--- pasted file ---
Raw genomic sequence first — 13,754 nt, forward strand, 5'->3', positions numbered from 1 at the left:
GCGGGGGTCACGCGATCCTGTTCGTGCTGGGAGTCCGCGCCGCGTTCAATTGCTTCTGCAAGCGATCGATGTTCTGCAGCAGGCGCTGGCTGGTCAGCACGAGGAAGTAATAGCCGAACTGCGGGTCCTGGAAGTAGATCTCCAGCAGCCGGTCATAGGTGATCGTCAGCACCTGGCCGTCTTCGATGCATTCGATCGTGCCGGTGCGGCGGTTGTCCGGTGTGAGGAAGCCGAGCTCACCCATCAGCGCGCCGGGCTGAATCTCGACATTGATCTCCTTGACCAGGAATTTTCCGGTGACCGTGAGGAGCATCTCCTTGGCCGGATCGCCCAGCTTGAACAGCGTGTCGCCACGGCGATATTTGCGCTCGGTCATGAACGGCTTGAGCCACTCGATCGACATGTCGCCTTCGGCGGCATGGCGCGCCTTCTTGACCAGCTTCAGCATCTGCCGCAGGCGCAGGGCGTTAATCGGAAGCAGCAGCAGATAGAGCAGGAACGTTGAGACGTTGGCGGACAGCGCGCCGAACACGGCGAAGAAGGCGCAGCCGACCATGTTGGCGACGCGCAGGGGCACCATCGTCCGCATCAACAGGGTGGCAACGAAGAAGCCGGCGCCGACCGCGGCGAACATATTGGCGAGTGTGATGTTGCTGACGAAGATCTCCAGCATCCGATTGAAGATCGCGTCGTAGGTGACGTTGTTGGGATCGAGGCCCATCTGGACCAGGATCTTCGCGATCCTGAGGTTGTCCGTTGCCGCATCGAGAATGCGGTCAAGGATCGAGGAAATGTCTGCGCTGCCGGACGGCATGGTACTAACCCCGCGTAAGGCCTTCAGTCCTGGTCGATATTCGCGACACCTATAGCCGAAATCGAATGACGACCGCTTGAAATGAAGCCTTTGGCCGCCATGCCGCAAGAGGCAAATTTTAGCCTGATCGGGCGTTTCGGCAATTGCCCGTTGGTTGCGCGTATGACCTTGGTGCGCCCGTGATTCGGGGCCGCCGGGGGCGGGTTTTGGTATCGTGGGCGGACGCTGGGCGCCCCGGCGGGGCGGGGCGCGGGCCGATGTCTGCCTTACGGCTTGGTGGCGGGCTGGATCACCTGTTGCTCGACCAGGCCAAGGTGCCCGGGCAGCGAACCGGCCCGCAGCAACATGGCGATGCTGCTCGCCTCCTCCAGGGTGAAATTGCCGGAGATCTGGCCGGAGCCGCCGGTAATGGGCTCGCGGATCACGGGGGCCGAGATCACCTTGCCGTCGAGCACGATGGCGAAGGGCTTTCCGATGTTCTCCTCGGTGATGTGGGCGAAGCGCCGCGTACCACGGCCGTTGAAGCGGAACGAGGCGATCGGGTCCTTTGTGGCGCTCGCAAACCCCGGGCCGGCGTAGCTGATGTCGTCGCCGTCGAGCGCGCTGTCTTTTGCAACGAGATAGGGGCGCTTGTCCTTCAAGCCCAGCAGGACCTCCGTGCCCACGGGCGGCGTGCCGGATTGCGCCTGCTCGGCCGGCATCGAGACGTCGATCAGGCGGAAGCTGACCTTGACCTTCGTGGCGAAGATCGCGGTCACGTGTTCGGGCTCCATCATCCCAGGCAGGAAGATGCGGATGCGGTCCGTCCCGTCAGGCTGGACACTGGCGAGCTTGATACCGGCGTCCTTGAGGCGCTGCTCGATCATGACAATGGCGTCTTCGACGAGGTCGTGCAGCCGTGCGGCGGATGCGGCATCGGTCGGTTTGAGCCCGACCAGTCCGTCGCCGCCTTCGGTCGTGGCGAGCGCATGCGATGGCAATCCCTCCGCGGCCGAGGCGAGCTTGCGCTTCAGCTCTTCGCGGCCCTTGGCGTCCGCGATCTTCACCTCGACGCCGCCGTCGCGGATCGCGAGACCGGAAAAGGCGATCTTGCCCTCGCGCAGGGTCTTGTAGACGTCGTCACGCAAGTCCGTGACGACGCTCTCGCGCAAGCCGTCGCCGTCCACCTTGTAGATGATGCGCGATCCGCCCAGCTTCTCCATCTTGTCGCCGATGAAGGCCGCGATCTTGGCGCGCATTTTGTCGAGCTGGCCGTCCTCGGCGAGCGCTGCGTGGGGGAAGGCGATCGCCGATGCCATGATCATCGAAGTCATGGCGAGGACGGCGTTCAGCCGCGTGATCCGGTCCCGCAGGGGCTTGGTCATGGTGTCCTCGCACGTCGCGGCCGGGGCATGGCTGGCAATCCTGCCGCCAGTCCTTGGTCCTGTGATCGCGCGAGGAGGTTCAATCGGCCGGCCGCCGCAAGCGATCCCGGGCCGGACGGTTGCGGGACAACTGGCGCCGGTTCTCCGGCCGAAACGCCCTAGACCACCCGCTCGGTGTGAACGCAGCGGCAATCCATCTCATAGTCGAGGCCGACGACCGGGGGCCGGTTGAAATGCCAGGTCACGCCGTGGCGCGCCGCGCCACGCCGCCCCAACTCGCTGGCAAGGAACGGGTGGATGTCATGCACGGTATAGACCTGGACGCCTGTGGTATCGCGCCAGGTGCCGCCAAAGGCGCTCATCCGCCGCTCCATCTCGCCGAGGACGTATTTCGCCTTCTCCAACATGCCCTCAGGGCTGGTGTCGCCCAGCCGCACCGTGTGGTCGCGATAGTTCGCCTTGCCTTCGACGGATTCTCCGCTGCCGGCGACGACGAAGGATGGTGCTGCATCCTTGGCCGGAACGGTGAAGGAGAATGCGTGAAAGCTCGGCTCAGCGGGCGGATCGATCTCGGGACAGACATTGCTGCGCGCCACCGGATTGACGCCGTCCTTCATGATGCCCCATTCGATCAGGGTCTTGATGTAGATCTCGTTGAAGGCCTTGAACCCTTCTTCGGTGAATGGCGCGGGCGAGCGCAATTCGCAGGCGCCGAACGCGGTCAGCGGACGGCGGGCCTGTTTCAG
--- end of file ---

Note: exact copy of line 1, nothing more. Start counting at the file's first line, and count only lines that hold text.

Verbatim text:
Raw genomic sequence first — 13,754 nt, forward strand, 5'->3', positions numbered from 1 at the left: